Going, Going, Gone.
When the baseball world lost Ralph Kiner at 91 this past February, it unquestionably lost one of its legendary figures.
However, for the man who once said, “Home run hitters drive Cadillacs, and singles hitters drive Fords,” Kiner’s legacy may differ depending on one’s age.
For a generation of older Pittsburghers, Kiner will be remembered as the Hall of Fame slugger who clubbed most of his 369 career home runs as a Pirate; perhaps the organization’s only true transcendent superstar.
For members of subsequent generations, he’ll be remembered as the charmingly tongue-twisted color commentator who sat in the New York Mets’ booth in 1962 and never left.
But, as ESPN columnist and “Kinerisms” connoisseur Jayson Stark explains, the two sides of the legend are largely inseparable.
“I don’t know if you can separate one from the other,” Stark said. “It’s just part of the legend. It all just weaves together.”
“[Kiner] was one of the greatest home run hitters of all time,” New York Mets announcer Gary Cohen said. “He was a legitimate Hall of Famer with his playing career alone, but Ralph went so far beyond that.”
While the late-1940s Pirates teams ranged from mediocre to downright miserable, they were drawing record crowds who gathered to watch Kiner whack home runs.
“People just waited there until he came up in the ninth inning,” Frank Thomas, Kiner’s former teammate with the Pirates, told the Pittsburgh Post-Gazette. “When they knew he was coming to bat they made it a point to stay.”
Kiner led the National League in home runs for seven straight seasons from 1946 to 1952. He hit 54 in 1949, which nearly eclipsed Hack Wilson’s then-single season record 56. No National Leaguer surpassed Kiner’s mark until Mark McGwire in 1998.
Away from the diamond, Kiner was known to gallivant around town with Bing Crosby. He escorted Elizabeth Taylor to a movie premiere and dated Hollywood starlet Janet Leigh.
The coverage of his marriage to American tennis star Nancy Chaffee turned Pittsburgh newspapers into Hollywood gossip rags.
Kiner was the highest paid player in baseball, making $100,000 for the Pirates in 1952, which prompted general manager Branch Rickey to trade Kiner to the Cubs after famously stating, “We finished last with you, we can finish last without you.”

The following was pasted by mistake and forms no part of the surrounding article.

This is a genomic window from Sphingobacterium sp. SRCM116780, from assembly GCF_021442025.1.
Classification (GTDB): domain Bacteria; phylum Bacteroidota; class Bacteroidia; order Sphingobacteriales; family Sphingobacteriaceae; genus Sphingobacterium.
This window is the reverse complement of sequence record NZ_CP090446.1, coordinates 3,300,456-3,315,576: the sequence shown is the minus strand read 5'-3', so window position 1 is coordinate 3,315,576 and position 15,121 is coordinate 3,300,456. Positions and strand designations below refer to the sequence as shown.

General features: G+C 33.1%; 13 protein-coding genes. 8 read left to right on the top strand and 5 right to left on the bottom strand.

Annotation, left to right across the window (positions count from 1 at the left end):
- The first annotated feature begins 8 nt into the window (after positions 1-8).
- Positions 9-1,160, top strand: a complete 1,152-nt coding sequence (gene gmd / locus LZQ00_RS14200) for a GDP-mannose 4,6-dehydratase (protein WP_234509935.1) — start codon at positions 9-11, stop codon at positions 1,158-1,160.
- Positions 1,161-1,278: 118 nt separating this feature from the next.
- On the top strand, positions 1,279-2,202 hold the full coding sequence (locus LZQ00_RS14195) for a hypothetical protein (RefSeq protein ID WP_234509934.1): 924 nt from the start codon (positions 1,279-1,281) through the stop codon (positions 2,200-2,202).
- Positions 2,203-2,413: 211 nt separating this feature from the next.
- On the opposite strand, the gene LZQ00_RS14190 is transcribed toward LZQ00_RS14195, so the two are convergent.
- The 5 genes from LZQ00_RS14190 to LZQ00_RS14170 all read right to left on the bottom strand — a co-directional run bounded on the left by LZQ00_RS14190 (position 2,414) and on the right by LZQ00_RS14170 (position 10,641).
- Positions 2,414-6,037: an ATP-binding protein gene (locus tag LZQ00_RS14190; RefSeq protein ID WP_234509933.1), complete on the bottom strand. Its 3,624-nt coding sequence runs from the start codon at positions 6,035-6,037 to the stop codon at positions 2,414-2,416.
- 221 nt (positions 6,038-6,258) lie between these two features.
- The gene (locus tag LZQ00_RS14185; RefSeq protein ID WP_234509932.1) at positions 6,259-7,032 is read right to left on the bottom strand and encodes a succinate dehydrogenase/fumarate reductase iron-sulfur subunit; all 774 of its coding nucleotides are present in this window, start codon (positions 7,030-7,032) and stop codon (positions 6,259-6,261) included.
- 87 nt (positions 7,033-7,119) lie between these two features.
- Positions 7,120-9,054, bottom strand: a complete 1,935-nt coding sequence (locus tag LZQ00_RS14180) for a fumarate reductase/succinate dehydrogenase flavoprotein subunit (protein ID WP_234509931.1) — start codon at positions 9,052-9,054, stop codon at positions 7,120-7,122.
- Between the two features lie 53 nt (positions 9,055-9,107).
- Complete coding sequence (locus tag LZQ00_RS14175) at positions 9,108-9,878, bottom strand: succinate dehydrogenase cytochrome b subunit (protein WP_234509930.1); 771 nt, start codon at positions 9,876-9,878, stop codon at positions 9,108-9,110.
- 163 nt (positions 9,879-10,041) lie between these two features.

Back injuries forced Kiner into early retirement soon after he left Pittsburgh. He joined the Mets television and radio broadcasts in 1961.
“Kiner was one of those people who made everyone around him feel special,” Cohen said. “He treated everyone around him the way they wanted to be treated and he became an essential part of New York sports as soon as he sat in the booth.”
Kiner’s baseball knowledge was apparent during broadcasts, but his frequent malapropisms are what permanently endeared him to fans.
During Mets broadcasts, Kiner frequently mispronounced names: Gary Carter became “Gary Cooper,” Vince Coleman became “Gary Coleman,” and his broadcast partner Tim McCarver became “Tim MacArthur.”
He’d even mispronounce his own name—“Ralph Korner” or “Ron Kiner”—on occasion.
When sending out a special greeting to fathers, Kiner said, “On Father’s Day, we again would like to wish you a happy birthday.”
Cohen said that Kiner’s greatest legacy might be his post-game show, “Kiner’s Korner,” which was adopted from the nickname Pirates fans gave to the shortened left field fence in Forbes Field.
“Nobody turned off Mets games if Ralph was doing the post-game show,” Cohen said.
“I’ve never met a single New Yorker who didn’t love Ralph Kiner,” said Stark, who described one of his favorite “Kinerisms” in a column:
When Kiner invited three New York Mets wives – Edna Stengel, the late wife of former Mets manager Casey Stengel, and two other women whose names have long disappeared – onto an episode of “Kiner’s Korner” in the 1960s, he began by exchanging pleasantries.
Kiner turned to the first wife and said, “You look very nice today. Did you have your hair done?”
He said to the second wife, “You look very nice today. Is that a new dress you’re wearing?”
Kiner then turned toward Edna Stengel and, although he was seemingly out of compliments, he bored onward.
“You look very nice today, Mrs. Stengel,” Kiner stated. “What happened?”
“People of an older generation will recall him as a player. To people my age and to New Yorkers, he’s an announcer,” Cohen said. “But, most of all, he’ll be remembered as a great guy.”